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Introduction of complementary foods in Sweden and impact of maternal education on feeding practices.

Journal article
Authors Sofia Klingberg
Johnny Ludvigsson
Hilde Kristin Brekke
Published in Public health nutrition
Volume 20
Issue 6
Pages 1054-1062
ISSN 1368-9800
Publication year 2017
Published at Institute of Medicine, Department of Public Health and Community Medicine
Pages 1054-1062
Language en
Subject categories Epidemiology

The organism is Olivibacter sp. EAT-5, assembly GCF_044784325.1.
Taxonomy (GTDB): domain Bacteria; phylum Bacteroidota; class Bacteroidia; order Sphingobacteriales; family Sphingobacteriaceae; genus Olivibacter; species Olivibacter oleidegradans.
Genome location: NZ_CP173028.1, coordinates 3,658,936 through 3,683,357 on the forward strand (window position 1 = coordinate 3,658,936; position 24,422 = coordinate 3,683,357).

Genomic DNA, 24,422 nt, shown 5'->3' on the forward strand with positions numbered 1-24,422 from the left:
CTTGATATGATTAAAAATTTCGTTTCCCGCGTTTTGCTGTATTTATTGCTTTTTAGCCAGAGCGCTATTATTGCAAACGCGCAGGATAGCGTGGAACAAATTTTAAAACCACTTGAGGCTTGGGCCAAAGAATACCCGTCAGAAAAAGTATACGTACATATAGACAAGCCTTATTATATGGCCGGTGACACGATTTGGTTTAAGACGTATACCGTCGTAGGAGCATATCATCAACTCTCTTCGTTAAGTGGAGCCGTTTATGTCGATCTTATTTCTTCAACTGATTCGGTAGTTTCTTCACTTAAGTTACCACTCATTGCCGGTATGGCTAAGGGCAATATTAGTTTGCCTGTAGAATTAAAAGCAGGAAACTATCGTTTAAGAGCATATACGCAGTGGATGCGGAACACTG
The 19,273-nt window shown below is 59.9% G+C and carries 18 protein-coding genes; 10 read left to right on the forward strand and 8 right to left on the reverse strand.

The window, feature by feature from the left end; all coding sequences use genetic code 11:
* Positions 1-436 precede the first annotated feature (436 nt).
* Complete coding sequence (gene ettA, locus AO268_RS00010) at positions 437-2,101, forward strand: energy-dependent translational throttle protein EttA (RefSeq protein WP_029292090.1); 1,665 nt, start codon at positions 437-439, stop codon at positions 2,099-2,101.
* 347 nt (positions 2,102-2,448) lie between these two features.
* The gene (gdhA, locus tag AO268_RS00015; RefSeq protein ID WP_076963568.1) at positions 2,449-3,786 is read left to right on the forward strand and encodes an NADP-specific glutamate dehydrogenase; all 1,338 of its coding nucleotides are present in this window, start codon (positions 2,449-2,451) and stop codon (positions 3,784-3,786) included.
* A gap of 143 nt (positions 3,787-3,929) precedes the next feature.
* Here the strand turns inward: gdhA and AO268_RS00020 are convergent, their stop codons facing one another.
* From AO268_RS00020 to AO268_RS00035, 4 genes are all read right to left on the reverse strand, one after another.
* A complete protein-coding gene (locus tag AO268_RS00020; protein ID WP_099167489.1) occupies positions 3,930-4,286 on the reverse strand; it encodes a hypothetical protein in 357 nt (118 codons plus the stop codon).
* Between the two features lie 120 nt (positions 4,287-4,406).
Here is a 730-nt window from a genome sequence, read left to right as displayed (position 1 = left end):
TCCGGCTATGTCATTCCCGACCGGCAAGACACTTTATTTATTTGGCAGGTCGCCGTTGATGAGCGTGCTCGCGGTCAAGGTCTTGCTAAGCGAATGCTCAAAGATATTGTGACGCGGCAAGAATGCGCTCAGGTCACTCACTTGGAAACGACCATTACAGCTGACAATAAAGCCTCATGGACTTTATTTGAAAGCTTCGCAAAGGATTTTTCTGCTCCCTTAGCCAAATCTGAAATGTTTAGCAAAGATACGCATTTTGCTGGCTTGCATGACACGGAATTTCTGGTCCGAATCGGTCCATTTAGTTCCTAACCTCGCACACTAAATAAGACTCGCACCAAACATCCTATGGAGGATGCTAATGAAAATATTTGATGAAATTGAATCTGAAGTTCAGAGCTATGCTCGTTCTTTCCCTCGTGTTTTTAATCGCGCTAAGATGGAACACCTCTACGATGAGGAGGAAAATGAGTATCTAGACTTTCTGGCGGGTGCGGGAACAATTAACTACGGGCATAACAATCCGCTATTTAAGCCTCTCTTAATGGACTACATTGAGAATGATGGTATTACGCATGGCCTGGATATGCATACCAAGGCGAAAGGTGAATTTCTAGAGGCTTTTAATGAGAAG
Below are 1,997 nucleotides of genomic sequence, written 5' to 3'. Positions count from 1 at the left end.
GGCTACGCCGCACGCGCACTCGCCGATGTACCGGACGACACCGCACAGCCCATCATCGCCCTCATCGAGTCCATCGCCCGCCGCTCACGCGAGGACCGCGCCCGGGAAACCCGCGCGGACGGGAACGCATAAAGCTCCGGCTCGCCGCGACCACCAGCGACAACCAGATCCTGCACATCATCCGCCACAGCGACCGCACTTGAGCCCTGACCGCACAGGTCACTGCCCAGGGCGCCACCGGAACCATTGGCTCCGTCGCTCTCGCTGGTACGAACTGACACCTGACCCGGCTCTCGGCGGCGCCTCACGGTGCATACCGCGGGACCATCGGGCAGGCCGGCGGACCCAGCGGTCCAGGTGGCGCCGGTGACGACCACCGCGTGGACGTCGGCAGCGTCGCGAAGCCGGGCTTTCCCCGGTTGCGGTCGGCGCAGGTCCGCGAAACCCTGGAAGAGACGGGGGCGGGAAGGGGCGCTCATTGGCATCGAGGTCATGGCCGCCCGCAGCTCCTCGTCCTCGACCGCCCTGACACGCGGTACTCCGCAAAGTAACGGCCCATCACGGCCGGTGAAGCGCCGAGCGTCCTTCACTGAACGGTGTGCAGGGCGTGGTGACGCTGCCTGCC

To describe the introduction of complementary foods in a population-based cohort in relation to recommendations and explore the possible impact of maternal education on infant feeding practices.Prospective data from the All Babies in Southeast Sweden (ABIS) cohort study were used. The ABIS study invited all infants born in south-east Sweden during October 1997-October 1999 (n 21 700) to participate. A questionnaire was completed for 16 022 infants. During the infants' first year parents continuously filed in a diary covering introduction of foods.Sweden.Infants (n 9727) with completed food diaries.Potatoes, vegetables, fruits/berries and porridge were the foods first introduced, with a median introduction between 19 and 22 weeks, followed by introduction of meat, cow's milk, follow-on formula and sour milk/yoghurt between 24 and 27 weeks. Early introduction of any food, before 16 weeks, occurred for 27 % of the infants and was more common in infants of mothers with low education. Overall, potatoes (14·7 %), vegetables (11·1 %), fruits/berries (8·5 %), porridge (7·4 %) and follow-on formula (2·7 %) were the foods most frequently introduced early. The majority of infants (≥70 %) were introduced to potatoes, vegetables, fruits/berries and porridge during concurrent breast-feeding, but introduction during concurrent breast-feeding was less common in infants of mothers with low education.Most infants were introduced to complementary foods timely in relation to recommendations. Low maternal education was associated with earlier introduction of complementary foods and less introduction during concurrent breast-feeding. Still, the results indicated exposure to fewer foods at 12 months in infants of mothers with low education.

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